“Plants are much more complicated to study, of course, because they are multicellular,” Kufryk said. “Cyanobacteria consist of simple cells. They’re unicellular, so it’s easy to study this process in cyanobacteria and use them as a model for what plants are going to do.”

Scientists are hoping to mimic how plants produce their own energy from sunlight in hopes of creating renewable sources of energy for humans.

She has been investigating, more specifically, how cyanobacteria fold and assemble proteins, which is important in making photosynthesis happen.

“We know that photosynthesis requires very complex groups of proteins. Each of them needs to be made, and each of them needs to be properly folded – and not just that you fold them properly, but many of those proteins interact with other molecules, like pigments.”

One of the pigments those proteins interact with is light-capturing pigment chlorophyll, which is essential in photosynthesis.

Kufryk’s questions as she researched the photosynthetic process: “How does the protein, once it has been made, how does it fold and bind to the pigment? … Then, when you have, say, 20 of these proteins, how do they find each other and how do they assemble? How do they come together in an assembled complex?”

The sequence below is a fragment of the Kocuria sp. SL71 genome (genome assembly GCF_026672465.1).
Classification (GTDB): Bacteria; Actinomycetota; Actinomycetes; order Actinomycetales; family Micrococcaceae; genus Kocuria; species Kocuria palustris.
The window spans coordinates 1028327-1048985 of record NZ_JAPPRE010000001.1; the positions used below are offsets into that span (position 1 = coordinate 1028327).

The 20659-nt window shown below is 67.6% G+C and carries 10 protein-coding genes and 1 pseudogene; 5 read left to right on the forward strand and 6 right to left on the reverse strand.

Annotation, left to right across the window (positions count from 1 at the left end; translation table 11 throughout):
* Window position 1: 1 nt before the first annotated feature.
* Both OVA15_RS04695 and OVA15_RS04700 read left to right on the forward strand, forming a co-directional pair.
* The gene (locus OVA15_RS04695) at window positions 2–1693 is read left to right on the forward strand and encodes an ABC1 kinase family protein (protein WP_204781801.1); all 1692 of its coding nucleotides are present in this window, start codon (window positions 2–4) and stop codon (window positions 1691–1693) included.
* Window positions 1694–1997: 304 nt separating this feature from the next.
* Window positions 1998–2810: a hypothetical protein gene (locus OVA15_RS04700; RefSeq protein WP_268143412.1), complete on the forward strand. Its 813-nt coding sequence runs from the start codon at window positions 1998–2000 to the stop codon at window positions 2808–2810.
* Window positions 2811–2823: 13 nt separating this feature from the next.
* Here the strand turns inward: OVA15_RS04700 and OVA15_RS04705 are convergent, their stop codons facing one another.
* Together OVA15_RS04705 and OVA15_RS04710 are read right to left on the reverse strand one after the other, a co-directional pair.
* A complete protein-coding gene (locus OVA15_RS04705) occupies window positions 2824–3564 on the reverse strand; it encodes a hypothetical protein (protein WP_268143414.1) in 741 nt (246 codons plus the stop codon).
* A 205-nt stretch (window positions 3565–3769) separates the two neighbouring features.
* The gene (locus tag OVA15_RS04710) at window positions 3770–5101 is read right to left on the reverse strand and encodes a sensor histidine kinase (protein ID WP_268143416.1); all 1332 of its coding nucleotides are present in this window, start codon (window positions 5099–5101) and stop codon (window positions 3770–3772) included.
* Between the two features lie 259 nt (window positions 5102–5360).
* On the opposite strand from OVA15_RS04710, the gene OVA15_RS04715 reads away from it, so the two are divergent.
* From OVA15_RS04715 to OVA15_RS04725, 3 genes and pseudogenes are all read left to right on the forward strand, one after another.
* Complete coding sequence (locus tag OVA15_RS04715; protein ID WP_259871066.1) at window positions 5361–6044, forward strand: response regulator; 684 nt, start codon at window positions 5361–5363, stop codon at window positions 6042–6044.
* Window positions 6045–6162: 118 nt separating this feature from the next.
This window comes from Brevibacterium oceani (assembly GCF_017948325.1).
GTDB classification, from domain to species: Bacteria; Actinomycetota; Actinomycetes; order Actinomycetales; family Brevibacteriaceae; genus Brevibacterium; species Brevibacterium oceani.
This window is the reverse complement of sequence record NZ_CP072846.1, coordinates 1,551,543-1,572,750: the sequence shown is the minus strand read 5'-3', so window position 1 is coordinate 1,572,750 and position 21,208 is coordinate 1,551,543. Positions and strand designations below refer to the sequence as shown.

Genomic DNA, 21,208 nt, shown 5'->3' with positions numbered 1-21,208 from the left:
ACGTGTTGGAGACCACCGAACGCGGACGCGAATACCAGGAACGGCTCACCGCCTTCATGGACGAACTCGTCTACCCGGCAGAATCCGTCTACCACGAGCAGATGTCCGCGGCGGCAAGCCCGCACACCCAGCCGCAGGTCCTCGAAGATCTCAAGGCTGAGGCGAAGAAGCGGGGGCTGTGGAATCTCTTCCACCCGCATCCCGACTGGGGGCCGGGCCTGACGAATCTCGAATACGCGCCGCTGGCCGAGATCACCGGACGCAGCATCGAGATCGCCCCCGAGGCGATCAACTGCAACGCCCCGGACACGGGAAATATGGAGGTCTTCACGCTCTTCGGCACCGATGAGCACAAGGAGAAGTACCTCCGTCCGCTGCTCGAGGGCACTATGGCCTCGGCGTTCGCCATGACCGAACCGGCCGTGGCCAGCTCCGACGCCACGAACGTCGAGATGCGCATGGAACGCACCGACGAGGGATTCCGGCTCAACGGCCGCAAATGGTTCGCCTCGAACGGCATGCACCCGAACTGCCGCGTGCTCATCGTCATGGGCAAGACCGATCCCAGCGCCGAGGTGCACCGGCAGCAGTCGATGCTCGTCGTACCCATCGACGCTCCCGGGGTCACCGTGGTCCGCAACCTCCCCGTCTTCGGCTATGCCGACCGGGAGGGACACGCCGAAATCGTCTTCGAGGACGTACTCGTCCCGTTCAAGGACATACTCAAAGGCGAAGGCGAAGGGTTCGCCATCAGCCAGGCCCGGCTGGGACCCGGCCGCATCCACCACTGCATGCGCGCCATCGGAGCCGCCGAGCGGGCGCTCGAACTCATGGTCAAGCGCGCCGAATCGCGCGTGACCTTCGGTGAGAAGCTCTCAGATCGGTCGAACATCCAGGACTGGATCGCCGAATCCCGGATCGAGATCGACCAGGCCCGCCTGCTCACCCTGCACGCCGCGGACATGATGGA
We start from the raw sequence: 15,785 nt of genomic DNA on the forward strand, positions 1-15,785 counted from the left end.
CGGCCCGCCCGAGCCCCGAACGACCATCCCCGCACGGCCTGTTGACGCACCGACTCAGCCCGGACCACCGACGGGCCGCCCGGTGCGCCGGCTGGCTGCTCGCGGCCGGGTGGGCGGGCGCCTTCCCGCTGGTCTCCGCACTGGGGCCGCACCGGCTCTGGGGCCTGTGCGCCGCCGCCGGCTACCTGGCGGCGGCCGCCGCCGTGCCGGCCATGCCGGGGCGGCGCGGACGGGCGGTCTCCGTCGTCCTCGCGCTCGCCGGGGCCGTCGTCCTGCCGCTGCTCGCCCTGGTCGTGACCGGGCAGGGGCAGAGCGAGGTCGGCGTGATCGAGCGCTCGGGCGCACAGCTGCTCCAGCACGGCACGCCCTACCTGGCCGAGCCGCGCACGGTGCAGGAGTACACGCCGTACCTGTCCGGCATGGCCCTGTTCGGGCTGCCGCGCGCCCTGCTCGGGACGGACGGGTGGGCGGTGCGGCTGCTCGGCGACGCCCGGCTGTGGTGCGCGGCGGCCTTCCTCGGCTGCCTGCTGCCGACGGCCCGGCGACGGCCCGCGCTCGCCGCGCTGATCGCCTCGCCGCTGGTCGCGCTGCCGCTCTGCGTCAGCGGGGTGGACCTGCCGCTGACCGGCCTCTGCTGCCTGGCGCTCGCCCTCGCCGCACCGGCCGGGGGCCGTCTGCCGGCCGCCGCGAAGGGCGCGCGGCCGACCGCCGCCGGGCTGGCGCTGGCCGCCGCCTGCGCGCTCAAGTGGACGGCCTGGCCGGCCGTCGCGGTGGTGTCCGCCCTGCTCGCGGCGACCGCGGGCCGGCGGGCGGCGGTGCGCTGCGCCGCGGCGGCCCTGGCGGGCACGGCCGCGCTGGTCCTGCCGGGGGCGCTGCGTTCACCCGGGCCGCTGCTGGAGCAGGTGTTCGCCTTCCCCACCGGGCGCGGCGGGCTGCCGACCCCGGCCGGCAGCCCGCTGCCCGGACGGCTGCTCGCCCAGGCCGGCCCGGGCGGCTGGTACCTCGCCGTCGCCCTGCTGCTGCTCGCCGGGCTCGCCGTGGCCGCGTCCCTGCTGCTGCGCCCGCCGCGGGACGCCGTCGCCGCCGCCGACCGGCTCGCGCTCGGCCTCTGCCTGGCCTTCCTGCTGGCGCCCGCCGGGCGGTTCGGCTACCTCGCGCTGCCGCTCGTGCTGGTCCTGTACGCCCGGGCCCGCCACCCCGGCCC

As it turns out, plants aren’t so simple. And the inner workings of the photosynthetic process? Not so simple, either.

It’s a process that has to be heavily regulated. If not, a gaggle of useless proteins is the result, at least as far as photosynthesis goes.

“If you do not assemble them correctly, then you may have a bunch of proteins but they’re not really functional,” she said.

Kufryk’s research looks into how this process is regulated in cyanobacteria, which contain two photosynthetic complexes — photosystem I and photosystem II.

Kufryk has focused on photosystem II, an enzyme made up of multiple proteins that modern cells use to capture the energy of the sunlight. Once the sunlight has been absorbed, photosystem II then takes that light energy and uses it to extract electrons from water molecules.

Cyanobacteria pictured under a microscope.